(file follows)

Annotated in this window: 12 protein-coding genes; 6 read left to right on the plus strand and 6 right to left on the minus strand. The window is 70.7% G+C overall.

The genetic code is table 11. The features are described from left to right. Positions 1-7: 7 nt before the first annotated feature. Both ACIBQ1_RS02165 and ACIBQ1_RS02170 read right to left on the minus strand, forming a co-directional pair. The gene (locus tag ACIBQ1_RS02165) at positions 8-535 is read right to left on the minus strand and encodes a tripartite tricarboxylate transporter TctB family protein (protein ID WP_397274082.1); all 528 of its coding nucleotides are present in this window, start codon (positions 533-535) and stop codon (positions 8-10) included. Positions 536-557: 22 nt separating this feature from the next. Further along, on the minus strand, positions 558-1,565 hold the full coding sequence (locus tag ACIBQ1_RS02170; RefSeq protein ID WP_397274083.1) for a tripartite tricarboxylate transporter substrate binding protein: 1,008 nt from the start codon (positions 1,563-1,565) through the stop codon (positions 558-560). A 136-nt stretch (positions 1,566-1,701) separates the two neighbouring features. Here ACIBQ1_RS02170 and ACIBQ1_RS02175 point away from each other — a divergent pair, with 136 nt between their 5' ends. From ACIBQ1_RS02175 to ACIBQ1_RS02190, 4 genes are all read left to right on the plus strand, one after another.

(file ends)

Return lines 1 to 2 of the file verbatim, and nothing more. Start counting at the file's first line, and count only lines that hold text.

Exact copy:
Annotated in this window: 12 protein-coding genes; 6 read left to right on the plus strand and 6 right to left on the minus strand. The window is 70.7% G+C overall.

The genetic code is table 11. The features are described from left to right. Positions 1-7: 7 nt before the first annotated feature. Both ACIBQ1_RS02165 and ACIBQ1_RS02170 read right to left on the minus strand, forming a co-directional pair. The gene (locus tag ACIBQ1_RS02165) at positions 8-535 is read right to left on the minus strand and encodes a tripartite tricarboxylate transporter TctB family protein (protein ID WP_397274082.1); all 528 of its coding nucleotides are present in this window, start codon (positions 533-535) and stop codon (positions 8-10) included. Positions 536-557: 22 nt separating this feature from the next. Further along, on the minus strand, positions 558-1,565 hold the full coding sequence (locus tag ACIBQ1_RS02170; RefSeq protein ID WP_397274083.1) for a tripartite tricarboxylate transporter substrate binding protein: 1,008 nt from the start codon (positions 1,563-1,565) through the stop codon (positions 558-560). A 136-nt stretch (positions 1,566-1,701) separates the two neighbouring features. Here ACIBQ1_RS02170 and ACIBQ1_RS02175 point away from each other — a divergent pair, with 136 nt between their 5' ends. From ACIBQ1_RS02175 to ACIBQ1_RS02190, 4 genes are all read left to right on the plus strand, one after another.